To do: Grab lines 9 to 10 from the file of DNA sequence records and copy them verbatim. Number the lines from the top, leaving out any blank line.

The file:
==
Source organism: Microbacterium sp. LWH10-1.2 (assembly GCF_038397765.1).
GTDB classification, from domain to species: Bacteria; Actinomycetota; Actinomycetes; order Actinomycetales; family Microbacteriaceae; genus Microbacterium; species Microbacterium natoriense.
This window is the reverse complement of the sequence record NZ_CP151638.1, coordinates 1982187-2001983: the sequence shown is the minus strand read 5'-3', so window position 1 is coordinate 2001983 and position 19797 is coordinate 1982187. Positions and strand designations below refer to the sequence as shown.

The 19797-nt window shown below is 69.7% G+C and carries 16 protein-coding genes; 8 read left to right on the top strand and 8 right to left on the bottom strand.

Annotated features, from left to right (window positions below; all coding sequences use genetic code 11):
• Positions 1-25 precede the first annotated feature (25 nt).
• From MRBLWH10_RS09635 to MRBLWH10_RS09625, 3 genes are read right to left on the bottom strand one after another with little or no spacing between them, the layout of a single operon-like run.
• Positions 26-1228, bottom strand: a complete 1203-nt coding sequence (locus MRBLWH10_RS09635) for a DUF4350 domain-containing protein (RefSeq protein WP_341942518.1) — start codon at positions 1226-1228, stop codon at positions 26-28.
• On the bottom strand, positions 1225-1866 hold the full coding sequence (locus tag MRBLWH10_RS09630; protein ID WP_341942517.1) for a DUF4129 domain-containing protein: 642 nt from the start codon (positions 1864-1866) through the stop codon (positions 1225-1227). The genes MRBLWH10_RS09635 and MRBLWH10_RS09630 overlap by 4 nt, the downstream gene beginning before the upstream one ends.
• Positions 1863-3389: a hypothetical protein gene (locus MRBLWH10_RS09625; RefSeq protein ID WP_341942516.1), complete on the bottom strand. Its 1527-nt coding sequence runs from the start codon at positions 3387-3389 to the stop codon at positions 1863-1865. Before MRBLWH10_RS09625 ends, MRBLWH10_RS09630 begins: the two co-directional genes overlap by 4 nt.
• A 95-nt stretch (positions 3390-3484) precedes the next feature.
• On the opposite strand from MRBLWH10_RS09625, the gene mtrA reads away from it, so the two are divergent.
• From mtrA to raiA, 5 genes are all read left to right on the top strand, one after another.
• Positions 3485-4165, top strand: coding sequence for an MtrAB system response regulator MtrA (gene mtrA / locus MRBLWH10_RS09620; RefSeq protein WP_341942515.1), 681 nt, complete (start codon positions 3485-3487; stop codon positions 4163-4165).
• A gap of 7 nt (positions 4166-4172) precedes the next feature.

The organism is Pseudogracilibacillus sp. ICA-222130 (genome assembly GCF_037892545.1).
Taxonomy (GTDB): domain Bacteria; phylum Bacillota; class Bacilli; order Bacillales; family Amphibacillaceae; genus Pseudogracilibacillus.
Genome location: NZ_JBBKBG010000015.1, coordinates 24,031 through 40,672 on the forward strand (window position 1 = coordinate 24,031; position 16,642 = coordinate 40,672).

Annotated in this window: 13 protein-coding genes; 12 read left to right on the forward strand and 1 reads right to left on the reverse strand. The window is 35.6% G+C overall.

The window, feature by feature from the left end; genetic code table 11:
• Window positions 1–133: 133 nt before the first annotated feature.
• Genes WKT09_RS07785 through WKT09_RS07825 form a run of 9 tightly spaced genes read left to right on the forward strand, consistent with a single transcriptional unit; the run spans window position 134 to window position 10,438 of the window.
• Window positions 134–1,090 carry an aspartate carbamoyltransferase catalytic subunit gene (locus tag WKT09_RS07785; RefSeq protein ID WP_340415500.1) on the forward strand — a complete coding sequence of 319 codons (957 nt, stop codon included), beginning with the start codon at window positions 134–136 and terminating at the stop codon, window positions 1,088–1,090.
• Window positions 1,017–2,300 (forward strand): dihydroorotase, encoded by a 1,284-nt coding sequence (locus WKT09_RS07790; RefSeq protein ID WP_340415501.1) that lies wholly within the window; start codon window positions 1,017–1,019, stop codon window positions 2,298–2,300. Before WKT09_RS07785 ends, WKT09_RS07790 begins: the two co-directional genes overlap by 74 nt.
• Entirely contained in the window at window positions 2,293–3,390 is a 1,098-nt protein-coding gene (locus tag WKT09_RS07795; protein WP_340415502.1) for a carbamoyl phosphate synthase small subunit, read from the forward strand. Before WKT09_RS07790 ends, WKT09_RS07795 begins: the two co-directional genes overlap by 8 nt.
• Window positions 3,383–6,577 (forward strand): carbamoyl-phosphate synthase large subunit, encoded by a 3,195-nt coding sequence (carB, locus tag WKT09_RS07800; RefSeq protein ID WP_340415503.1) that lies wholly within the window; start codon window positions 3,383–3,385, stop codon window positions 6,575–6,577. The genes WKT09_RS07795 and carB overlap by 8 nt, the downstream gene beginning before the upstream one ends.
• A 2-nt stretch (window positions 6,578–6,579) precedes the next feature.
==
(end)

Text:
• On the bottom strand, positions 1225-1866 hold the full coding sequence (locus tag MRBLWH10_RS09630; protein ID WP_341942517.1) for a DUF4129 domain-containing protein: 642 nt from the start codon (positions 1864-1866) through the stop codon (positions 1225-1227). The genes MRBLWH10_RS09635 and MRBLWH10_RS09630 overlap by 4 nt, the downstream gene beginning before the upstream one ends.
• Positions 1863-3389: a hypothetical protein gene (locus MRBLWH10_RS09625; RefSeq protein ID WP_341942516.1), complete on the bottom strand. Its 1527-nt coding sequence runs from the start codon at positions 3387-3389 to the stop codon at positions 1863-1865. Before MRBLWH10_RS09625 ends, MRBLWH10_RS09630 begins: the two co-directional genes overlap by 4 nt.